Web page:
Snare (Druid, Ranger, Wizard) Create a magical trap that hoists someone up in the air whenever a small or larger creature steps into a warded area–this one is pretty strong, in that anyone snagged by it is at disadvantage to break out with a Dex save…but it takes a lot of preparation in that it requires a full minute to cast. So if your party is fine with you Witchering it up, then this is a useful tool.

Sudden Awakening (Bard, Ranger, Sorcerer, Wizard) Instantly wake up everyone within ten feet of you, additionally letting anyone who is prone stand up without spending any movement. This one is situationally very useful, but also the important thing to note here is that targets don’t get a save, or have to be willing. So you can just go around waking people up from sleep. The ultimate spell for getting revenge on your enemies.

Unearthly Chorus (Bard) Easily one of the best 1st level Bard spells out there. Surround yourself with a brilliant illusory choir that lets you use a bonus action (A BONUS ACTION) on each of your turns to beguile targets who hear you play or sing. Targets who fail their Charisma saves are friendly to you for the duration of the spell and up to an hour afterwards. And if that’s not enough, you can make Deception/Persuasion checks with advantage against anyone who was made friendly by this spell.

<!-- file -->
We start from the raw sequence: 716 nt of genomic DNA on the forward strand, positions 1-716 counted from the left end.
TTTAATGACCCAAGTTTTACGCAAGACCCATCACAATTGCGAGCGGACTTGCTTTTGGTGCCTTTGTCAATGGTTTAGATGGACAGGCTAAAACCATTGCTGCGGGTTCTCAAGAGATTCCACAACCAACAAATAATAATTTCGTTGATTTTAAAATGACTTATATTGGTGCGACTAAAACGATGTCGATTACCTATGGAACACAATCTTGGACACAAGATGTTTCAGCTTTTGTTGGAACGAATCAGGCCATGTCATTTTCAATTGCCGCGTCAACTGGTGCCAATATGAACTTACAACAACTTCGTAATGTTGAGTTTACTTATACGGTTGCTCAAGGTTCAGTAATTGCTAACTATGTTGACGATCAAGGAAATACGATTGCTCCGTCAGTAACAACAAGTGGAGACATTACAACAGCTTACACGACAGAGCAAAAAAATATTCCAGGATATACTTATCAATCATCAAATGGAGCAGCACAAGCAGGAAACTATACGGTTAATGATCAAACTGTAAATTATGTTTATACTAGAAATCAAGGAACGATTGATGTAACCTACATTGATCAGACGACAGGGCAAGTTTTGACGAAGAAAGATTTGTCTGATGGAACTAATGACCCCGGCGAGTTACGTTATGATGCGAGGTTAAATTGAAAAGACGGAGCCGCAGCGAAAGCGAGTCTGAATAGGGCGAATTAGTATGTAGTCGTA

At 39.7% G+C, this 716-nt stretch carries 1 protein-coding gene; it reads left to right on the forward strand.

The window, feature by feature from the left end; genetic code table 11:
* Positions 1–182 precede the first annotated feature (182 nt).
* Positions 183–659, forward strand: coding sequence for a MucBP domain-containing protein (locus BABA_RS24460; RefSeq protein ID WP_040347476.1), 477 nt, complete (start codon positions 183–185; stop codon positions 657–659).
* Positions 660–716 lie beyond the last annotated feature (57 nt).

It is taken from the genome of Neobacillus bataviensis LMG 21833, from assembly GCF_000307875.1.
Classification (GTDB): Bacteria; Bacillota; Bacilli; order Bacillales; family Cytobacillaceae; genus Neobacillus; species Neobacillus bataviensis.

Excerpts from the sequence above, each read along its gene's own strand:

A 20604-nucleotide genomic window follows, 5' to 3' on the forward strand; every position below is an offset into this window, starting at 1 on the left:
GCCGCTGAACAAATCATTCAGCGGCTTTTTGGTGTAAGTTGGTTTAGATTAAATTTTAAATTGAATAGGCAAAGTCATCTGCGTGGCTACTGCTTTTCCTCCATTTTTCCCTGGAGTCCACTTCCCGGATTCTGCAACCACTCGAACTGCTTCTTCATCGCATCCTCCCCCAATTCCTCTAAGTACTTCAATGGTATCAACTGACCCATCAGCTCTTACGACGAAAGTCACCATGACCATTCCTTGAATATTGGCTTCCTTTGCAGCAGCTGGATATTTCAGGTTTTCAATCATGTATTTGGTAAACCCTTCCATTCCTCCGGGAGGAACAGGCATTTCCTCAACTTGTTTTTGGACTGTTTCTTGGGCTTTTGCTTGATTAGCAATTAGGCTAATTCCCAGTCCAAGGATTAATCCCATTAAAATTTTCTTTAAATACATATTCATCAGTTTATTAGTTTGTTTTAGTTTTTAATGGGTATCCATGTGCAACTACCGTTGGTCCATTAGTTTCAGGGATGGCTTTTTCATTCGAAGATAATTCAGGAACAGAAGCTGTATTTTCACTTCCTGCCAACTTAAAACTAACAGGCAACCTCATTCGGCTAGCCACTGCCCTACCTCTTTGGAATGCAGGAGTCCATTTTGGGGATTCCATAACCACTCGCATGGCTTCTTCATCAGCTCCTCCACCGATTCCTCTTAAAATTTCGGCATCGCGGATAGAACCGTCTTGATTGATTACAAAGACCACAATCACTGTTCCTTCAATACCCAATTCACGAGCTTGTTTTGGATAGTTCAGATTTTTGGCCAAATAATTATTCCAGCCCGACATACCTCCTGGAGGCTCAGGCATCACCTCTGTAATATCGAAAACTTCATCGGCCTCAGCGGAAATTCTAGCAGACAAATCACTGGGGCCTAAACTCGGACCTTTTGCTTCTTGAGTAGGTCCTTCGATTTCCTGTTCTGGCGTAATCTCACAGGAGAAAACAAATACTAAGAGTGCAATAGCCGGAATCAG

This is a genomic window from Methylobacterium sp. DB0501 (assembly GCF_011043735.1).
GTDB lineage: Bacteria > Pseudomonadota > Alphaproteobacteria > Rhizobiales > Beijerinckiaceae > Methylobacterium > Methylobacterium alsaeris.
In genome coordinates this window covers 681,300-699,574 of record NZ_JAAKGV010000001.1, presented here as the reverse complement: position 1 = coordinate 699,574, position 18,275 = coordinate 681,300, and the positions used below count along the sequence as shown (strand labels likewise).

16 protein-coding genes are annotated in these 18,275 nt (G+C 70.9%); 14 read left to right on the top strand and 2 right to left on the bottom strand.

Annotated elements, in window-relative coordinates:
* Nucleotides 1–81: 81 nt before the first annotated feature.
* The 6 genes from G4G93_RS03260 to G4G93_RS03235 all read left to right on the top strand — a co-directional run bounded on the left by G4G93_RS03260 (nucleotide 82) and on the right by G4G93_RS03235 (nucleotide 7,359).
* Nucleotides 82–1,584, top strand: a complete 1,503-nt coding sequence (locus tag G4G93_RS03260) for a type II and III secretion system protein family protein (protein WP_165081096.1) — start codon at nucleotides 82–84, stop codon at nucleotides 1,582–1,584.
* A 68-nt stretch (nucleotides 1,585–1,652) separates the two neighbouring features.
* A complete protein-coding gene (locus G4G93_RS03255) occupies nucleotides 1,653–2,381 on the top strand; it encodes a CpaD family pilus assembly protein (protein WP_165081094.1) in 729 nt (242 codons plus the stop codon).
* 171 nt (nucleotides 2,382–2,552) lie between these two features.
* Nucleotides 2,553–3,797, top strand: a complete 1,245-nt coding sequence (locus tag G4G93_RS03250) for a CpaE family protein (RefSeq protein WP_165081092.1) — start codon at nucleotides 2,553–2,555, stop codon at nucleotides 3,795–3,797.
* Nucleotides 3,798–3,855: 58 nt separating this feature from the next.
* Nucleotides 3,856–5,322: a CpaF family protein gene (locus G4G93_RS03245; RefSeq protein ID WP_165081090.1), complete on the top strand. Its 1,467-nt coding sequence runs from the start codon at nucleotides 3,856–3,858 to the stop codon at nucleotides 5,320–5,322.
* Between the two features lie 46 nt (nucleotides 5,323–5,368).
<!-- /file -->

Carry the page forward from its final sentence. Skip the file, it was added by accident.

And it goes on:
Wild Cunning (Druid, Ranger) Did you forget to pick up proficiency in Survival? Just take this ritual spell instead and you’ve got it covered.


Zephyr Strike (Ranger) This one is…interesting:

You move like the wind. For the duration, your movement doesn’t provoke opportunity attacks.

In addition, the first time you make a weapon attack on your turn before the spell ends, you make the attack roll with advantage, and your speed increases by 30 feet until the end of that turn.

Now on the one hand, this is pretty cool–it’s a perfect spell for the ranger. It fits with the whole mobile skirmishing melee ranger…but it’s concentration, which means you’re not getting your Hunter’s Mark. Even so, I think it’s at the very least worth considering. Definitely less useful overall than Hunter’s Mark (which is, honestly, a big problem that Rangers have in general. Even their higher level spells fall short of Hunter’s Mark sometimes).